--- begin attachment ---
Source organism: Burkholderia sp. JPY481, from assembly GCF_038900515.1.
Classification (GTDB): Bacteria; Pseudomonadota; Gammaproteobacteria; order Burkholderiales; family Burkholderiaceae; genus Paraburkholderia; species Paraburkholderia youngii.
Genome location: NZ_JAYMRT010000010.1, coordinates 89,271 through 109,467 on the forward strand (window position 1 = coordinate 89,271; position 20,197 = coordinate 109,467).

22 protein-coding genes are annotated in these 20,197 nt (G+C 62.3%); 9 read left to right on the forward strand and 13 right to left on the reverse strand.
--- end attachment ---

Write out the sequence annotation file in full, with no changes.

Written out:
Source organism: Burkholderia sp. JPY481, from assembly GCF_038900515.1.
Classification (GTDB): Bacteria; Pseudomonadota; Gammaproteobacteria; order Burkholderiales; family Burkholderiaceae; genus Paraburkholderia; species Paraburkholderia youngii.
Genome location: NZ_JAYMRT010000010.1, coordinates 89,271 through 109,467 on the forward strand (window position 1 = coordinate 89,271; position 20,197 = coordinate 109,467).

22 protein-coding genes are annotated in these 20,197 nt (G+C 62.3%); 9 read left to right on the forward strand and 13 right to left on the reverse strand.